Acceptance from customers was considered an important need as the success of the project so that there is participation in the journey from laboratory to reality. Karoline mentioned, “The learning of the project was that participation of customers is important and they need to know what they will get and it is also important to understand the responsibility of who owns the battery.”
“Energy collectives, in the form of co-operatives can be very useful in providing the elements of transparency and economic participation in the nexus of energy and mobility,” said Karoline. Today, the European Commission defines energy communities as a key element in clean energy transition . One main advantage of this community or cooperative is that they can help provide flexibility to the electricity system through demand response and storage. In other words, they act as efficient micro-grids.
Commitment of co-operatives improve the public access to electric transportation
One story worth mentioning on the implementation of the community-based electric grids is about Ecopower. This energy cooperative based in Belgium unites more than 60,000 citizens, who together produce green, Belgian Energy and saved more than 65,000 tons of CO2 in 2020.
According to Jim Williame, Algemeen Coordinator, Ecopower, “The key point of the energy co-operative would be a common interest or a motivation from which a business case can be found. For Ecopower, the motivation is that people want to have a hand in the energy transition, and they can invest in something they support completely. And even get a small dividend on their investment.”
Ecopower is even collaborating with The DeeldeZon, another energy co-operative for projects setting up charging of electric cars powered with solar energy. With the support of the instrument of European Union for local government, Interreg Flanders-Netherlands, this collaboration aims to connect nearly 24,000 solar panels and 20 smart charging stations by end of 2022.
One installation of sunroof of this collaboration was in the city of Mortsel in a theatre company. With 13.8 kilowatt peak (kWp) on the solar roof, Renault Zoe shared car was coupled. The performing artists of the theatre company uses this facility and they also use the car to drive to performances to other cities. Even the local residents get to know the benefits of electric driving.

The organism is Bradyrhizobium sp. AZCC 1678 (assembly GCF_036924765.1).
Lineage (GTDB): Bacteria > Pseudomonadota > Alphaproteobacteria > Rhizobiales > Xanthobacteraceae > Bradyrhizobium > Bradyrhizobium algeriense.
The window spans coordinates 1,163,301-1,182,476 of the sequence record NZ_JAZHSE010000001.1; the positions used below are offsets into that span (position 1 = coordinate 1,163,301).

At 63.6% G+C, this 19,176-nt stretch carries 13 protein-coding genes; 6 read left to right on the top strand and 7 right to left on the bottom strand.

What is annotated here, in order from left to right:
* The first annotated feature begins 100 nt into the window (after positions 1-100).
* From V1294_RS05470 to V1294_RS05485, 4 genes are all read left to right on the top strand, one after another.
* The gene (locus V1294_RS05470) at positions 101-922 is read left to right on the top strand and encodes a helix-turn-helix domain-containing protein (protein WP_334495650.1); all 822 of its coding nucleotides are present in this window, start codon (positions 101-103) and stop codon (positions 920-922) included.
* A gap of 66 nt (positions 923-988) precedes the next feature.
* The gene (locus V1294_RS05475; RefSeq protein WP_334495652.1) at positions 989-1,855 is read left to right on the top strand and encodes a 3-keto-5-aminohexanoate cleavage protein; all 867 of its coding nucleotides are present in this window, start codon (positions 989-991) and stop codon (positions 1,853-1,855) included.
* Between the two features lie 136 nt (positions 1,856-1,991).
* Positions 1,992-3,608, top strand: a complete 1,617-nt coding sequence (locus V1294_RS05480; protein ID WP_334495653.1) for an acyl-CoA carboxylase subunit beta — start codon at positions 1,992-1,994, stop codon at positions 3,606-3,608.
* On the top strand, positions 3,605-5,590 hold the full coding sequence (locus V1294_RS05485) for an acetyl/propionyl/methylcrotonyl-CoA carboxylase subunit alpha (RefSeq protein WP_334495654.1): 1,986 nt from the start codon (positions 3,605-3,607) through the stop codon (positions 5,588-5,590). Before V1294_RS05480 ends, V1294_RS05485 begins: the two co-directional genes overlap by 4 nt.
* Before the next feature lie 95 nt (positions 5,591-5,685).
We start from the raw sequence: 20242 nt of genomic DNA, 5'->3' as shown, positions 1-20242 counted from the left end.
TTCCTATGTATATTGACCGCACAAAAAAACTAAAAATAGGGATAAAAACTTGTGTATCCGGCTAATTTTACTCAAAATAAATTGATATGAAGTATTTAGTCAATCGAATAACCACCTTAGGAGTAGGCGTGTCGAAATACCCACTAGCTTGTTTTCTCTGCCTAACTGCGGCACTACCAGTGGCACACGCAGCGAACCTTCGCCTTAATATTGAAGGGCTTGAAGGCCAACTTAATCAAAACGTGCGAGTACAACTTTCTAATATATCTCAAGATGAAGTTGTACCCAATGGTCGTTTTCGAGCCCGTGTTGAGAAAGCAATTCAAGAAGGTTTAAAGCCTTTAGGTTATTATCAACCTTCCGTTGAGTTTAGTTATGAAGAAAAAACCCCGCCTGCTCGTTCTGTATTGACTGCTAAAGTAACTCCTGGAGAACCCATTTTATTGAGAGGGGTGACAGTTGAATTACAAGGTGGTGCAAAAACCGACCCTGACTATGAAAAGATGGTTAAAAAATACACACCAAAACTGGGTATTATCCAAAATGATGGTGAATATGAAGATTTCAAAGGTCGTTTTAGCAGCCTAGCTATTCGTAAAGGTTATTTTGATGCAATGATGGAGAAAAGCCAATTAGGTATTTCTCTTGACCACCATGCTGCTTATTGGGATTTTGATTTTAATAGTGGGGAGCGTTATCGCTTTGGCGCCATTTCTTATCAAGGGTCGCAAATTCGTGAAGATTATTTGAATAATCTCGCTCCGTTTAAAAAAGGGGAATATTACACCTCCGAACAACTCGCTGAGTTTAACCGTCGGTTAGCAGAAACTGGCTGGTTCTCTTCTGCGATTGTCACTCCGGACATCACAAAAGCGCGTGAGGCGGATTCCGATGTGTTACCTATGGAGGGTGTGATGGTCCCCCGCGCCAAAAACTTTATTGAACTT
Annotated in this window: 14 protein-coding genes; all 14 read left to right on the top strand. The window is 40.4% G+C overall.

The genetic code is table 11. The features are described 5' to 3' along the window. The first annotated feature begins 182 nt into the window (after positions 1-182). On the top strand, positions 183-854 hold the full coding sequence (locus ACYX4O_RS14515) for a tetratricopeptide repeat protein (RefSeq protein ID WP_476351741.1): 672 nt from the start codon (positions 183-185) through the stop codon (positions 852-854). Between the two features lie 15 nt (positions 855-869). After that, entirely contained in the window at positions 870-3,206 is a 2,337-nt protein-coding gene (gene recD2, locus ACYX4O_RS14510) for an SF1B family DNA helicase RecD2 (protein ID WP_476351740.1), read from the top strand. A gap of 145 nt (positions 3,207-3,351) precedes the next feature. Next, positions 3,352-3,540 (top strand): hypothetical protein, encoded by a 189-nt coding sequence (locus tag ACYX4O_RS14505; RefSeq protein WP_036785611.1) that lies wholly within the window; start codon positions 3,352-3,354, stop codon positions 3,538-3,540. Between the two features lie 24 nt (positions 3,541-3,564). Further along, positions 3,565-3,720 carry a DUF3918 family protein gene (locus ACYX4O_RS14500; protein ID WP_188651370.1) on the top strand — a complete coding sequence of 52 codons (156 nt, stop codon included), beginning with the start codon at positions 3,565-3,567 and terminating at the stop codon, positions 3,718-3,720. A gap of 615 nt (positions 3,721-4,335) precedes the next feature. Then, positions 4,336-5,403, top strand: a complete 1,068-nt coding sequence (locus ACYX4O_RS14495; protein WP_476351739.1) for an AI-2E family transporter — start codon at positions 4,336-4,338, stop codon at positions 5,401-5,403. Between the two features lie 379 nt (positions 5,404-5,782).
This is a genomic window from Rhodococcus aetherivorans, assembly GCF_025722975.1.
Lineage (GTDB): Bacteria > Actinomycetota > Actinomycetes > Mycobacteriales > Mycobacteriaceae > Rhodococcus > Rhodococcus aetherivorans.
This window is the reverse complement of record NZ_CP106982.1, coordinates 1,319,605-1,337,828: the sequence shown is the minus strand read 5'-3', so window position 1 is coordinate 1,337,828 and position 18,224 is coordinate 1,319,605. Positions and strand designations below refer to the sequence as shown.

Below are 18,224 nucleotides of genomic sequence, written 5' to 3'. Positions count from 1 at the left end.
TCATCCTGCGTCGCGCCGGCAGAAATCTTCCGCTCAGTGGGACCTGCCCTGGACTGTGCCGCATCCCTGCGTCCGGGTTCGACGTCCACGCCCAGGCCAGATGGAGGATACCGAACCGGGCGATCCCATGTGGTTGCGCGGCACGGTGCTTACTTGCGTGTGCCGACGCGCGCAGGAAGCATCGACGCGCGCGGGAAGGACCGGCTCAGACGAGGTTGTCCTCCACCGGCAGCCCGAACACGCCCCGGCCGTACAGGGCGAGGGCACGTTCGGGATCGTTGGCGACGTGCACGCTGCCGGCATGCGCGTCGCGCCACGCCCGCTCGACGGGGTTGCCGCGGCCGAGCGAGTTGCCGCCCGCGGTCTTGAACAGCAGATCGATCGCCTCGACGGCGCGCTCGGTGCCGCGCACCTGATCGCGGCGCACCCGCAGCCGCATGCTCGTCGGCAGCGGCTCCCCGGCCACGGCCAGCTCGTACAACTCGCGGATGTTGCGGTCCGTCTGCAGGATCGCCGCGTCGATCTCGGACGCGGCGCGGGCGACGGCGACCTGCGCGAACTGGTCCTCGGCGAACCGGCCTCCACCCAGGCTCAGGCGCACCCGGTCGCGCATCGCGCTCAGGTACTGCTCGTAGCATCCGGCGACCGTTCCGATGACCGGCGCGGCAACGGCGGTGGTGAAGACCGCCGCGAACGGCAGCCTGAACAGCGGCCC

These examples show that it is possible to bring solutions that can reflect the economic and social needs of a region, at the same time keeping up the aspiration for green economy.
Often, these community-based enterprises can have competitive advantages in producing, providing, and distributing energy. This is because they provide democratic local control over energy issues and can effectively harness locally available decentralised renewable energy.
Way Forward For E2W Electrification
While India stands to benefit in a large way by switching to e2Ws from ICEs, the challenges like lack of sufficient charging infrastructure often comes in the way of early mass adopters. Energy co-operatives can be a key enabler to this nexus, because they can facilitate sustainability in the battery charging ecosystem.
The Government of India should encourage the establishment of such enablers through policy support like identifying locations on the grid, where including renewable energy with e2W charging infrastructure can provide the greatest benefit, using targeted incentives for facilitators in these locations and providing unbiased information to raise awareness of the benefits of combining renewable energy and e2W charging technologies, thereby assisting potential project developers.
The need of clean energy is huge in countries like India, which has already taken a very ambitious renewable energy target. Community-based electric micro grids that can be developed using energy co-operatives in the country can accelerate achieving the nation’s renewable energy target and simultaneously achieve transport electrification for the high-sales volume two-wheeler segment in the Indian market.
 Anup, S., & Yang, Z. (2020). New two-wheeler vehicle fleet in India for fiscal year 2017–18. International Council on Clean Transportation.
 Hall, D., & Lutsey, N. (2018). Effects of battery manufacturing on electric vehicle life-cycle greenhouse gas emissions. International Council on Clean Transportation.
About the Author: Sunitha Anup, PhD, is a Researcher (Consultant) with The International Council On Clean Transportation (ICCT) based in New Delhi.